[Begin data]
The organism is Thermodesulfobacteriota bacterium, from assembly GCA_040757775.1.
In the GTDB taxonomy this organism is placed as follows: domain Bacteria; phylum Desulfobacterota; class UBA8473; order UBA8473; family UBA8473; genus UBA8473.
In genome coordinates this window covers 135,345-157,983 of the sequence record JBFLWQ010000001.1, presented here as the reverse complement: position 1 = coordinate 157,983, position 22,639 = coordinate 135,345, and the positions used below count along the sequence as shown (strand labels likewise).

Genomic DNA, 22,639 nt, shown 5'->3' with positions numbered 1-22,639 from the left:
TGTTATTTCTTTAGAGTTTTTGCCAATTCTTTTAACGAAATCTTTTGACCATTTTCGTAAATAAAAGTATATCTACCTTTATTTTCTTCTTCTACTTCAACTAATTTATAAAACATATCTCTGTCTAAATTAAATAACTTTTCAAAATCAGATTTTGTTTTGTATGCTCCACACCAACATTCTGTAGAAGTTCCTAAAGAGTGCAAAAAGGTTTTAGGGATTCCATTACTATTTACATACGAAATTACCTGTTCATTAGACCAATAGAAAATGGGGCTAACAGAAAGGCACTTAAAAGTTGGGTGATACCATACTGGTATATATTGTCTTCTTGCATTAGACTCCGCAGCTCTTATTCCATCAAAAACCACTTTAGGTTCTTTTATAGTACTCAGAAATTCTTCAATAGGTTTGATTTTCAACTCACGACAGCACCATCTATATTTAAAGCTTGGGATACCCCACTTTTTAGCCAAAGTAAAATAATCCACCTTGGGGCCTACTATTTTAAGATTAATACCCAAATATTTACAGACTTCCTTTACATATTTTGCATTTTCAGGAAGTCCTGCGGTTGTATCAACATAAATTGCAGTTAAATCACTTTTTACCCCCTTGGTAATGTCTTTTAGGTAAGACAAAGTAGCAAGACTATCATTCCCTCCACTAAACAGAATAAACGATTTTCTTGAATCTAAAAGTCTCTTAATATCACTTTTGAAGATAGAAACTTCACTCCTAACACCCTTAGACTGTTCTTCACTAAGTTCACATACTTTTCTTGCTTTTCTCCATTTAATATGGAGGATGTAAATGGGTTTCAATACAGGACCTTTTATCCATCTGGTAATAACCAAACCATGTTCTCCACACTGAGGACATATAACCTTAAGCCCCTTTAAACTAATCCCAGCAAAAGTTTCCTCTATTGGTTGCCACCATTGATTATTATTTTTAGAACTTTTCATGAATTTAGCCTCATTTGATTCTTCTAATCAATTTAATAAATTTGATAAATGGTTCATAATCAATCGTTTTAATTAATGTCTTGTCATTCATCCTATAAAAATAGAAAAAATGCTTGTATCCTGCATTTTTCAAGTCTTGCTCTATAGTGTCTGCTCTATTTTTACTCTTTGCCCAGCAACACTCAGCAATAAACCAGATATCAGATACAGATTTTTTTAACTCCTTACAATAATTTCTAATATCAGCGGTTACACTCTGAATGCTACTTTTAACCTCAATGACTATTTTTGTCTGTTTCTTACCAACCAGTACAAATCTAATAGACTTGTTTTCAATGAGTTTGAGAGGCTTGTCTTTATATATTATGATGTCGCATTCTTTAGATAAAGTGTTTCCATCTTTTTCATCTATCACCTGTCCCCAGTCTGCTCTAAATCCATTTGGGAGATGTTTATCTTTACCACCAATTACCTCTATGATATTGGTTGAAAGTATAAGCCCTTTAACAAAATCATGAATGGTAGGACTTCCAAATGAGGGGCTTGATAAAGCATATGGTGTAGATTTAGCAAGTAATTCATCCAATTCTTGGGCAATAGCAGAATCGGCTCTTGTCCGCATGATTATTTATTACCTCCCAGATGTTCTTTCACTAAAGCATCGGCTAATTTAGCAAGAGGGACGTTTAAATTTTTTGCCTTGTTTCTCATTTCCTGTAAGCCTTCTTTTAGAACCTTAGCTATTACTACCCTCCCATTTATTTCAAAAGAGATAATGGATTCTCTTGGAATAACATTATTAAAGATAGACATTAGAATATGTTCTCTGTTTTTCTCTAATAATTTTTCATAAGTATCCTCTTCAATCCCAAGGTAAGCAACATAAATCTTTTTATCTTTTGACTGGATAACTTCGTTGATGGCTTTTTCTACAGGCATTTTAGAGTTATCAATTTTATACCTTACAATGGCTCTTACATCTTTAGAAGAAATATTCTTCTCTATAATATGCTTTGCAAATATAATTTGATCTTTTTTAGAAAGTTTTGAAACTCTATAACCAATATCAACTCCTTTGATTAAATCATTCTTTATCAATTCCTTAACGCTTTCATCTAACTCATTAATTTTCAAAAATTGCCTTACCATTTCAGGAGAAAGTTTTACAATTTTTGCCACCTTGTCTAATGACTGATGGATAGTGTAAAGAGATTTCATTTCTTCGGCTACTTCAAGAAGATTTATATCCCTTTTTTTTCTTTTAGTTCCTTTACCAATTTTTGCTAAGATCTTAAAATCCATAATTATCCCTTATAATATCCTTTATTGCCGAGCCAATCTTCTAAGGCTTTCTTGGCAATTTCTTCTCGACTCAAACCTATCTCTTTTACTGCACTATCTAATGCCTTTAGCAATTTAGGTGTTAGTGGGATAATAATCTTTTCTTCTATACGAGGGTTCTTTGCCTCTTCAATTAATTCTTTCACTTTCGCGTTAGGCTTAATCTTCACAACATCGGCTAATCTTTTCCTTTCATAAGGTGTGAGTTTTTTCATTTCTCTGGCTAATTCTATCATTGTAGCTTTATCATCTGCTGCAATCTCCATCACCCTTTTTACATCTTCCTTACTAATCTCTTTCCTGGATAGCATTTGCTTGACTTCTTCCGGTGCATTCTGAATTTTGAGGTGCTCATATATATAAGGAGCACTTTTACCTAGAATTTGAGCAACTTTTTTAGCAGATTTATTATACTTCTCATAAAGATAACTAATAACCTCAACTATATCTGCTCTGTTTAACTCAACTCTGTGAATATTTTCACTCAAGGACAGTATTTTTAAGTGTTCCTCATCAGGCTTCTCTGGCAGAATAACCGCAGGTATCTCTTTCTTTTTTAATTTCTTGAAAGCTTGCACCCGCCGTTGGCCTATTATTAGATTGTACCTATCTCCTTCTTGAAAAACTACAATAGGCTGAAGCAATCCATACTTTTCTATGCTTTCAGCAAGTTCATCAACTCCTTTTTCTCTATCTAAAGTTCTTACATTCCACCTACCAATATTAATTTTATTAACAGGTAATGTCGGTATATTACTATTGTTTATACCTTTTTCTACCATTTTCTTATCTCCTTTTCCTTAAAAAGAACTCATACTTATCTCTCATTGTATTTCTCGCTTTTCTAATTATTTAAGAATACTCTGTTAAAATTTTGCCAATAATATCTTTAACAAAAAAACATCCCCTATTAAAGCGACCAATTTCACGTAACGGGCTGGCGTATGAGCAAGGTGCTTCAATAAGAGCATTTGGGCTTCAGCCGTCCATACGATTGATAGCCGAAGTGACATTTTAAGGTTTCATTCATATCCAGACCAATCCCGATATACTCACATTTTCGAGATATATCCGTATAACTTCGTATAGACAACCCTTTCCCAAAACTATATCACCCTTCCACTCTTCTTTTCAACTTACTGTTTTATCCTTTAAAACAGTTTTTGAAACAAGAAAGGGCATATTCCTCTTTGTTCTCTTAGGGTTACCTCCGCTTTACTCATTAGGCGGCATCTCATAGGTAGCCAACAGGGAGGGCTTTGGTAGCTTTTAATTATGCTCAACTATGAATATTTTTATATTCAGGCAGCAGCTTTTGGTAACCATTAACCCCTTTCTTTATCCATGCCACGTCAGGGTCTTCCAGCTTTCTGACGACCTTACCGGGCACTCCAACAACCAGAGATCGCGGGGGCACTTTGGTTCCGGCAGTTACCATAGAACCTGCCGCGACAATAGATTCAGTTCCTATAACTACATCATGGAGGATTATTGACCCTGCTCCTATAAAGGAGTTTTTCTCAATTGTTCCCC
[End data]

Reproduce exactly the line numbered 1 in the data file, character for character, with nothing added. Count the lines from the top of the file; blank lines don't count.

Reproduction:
The organism is Thermodesulfobacteriota bacterium, from assembly GCA_040757775.1.